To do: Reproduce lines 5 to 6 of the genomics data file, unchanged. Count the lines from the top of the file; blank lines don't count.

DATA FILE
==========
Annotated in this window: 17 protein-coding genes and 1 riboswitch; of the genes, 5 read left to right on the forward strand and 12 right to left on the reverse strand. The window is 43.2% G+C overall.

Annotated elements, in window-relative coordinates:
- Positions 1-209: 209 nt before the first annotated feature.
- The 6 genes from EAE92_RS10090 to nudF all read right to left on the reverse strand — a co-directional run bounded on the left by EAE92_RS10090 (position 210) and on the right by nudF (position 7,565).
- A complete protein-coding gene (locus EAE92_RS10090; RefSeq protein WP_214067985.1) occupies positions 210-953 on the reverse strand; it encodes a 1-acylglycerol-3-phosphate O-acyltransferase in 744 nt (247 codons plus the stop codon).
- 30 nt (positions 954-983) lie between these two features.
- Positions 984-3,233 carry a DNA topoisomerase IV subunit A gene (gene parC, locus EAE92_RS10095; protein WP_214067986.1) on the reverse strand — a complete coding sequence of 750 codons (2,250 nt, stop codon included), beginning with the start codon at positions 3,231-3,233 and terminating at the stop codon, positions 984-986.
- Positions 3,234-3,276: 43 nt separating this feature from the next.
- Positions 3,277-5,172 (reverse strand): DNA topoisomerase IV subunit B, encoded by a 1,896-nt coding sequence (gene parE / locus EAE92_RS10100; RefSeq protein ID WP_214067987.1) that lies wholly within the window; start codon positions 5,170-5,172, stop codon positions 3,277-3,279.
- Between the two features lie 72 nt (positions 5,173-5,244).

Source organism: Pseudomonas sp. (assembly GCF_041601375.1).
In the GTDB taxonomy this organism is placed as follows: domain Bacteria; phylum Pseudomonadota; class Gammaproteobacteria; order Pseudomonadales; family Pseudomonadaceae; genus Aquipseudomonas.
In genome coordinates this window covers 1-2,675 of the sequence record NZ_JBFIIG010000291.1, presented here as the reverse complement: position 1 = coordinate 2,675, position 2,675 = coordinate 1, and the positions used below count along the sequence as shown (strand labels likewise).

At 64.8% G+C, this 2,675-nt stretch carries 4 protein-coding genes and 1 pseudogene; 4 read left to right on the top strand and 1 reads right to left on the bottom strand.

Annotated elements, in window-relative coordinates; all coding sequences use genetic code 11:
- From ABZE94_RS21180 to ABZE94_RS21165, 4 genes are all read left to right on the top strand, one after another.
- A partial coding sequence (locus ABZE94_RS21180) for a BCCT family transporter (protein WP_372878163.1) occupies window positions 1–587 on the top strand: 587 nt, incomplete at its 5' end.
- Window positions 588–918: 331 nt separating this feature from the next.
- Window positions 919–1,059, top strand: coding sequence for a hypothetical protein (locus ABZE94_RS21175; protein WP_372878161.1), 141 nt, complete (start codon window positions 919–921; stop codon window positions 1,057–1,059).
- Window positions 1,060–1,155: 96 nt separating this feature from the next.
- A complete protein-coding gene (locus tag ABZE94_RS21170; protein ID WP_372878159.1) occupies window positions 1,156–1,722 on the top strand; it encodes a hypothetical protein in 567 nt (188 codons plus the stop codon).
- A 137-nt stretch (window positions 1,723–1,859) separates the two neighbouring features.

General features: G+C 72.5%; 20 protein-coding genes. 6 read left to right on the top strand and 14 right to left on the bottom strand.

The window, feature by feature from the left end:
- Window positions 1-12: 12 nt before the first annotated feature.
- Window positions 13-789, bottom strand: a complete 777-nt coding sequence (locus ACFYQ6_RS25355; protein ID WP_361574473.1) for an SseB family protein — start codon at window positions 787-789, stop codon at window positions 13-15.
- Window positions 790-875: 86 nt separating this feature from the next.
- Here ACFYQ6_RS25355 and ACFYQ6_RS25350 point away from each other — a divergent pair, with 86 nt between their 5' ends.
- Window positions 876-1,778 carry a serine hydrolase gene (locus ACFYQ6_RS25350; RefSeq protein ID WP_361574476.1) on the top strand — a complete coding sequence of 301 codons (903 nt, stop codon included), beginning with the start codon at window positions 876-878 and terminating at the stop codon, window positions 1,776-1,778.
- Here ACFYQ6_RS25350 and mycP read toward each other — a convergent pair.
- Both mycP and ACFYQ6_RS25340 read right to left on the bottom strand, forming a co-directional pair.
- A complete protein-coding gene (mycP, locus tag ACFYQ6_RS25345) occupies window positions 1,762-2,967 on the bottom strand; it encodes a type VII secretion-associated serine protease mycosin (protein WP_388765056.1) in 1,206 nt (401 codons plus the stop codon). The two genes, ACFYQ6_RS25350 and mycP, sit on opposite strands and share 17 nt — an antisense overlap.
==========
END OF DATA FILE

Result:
- A complete protein-coding gene (locus EAE92_RS10090; RefSeq protein WP_214067985.1) occupies positions 210-953 on the reverse strand; it encodes a 1-acylglycerol-3-phosphate O-acyltransferase in 744 nt (247 codons plus the stop codon).
- 30 nt (positions 954-983) lie between these two features.